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A Defense of Intrapersonal Belief Permissivism

  • Elizabeth Jackson (a1)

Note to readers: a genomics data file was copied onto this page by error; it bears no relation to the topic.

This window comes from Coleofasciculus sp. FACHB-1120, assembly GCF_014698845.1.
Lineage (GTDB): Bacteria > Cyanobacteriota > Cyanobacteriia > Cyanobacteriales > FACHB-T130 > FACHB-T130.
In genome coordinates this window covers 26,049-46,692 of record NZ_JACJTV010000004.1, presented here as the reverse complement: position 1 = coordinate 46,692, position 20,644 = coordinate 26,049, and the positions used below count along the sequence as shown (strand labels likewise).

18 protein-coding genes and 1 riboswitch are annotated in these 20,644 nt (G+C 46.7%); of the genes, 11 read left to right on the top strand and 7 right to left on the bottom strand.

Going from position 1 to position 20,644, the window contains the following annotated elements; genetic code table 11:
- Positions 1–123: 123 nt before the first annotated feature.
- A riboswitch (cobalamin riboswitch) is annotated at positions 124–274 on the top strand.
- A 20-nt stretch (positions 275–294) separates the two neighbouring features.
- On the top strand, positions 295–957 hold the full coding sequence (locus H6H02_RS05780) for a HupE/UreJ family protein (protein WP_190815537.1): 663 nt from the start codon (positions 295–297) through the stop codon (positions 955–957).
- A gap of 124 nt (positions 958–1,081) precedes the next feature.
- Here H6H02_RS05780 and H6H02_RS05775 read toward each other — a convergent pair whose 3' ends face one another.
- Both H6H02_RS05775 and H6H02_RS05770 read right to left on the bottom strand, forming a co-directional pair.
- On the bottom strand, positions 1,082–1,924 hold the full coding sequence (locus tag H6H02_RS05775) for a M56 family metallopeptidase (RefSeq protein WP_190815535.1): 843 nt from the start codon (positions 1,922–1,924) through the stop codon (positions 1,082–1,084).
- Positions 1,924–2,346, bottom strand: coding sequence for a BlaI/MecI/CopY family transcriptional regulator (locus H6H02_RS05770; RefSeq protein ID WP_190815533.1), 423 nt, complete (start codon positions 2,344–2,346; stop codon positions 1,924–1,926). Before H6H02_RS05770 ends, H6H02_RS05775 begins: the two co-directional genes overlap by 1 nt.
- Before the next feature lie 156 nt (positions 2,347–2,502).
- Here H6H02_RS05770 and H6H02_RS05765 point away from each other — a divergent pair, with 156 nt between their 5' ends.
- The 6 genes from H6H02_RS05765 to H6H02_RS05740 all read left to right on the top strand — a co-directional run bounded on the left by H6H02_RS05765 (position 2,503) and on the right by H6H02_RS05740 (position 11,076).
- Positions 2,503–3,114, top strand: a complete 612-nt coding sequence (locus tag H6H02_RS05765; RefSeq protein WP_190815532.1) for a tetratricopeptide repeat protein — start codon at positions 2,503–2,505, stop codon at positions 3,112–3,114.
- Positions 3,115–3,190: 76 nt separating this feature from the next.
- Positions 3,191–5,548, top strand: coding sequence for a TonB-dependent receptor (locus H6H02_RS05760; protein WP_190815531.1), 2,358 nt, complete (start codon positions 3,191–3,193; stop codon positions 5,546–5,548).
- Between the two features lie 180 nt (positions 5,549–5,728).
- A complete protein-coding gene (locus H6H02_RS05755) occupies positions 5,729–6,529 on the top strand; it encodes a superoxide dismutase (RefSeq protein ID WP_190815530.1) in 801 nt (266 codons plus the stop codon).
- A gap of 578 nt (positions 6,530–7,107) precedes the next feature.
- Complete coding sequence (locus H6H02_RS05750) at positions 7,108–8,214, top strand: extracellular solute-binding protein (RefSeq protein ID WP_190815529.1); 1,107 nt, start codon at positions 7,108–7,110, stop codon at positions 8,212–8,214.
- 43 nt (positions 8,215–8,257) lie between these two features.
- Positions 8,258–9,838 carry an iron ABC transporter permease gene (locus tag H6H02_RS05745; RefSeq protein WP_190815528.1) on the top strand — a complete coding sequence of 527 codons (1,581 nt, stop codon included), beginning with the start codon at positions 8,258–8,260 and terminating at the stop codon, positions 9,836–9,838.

Permissivism is the view that there are evidential situations that rationally permit more than one attitude toward a proposition. In this paper, I argue for Intrapersonal Belief Permissivism (IaBP): that there are evidential situations in which a single agent can rationally adopt more than one belief-attitude toward a proposition. I give two positive arguments for IaBP; the first involves epistemic supererogation and the second involves doubt. Then, I show how these arguments give intrapersonal permissivists a distinct response to the toggling objection. I conclude that IaBP is a view that philosophers should take seriously.


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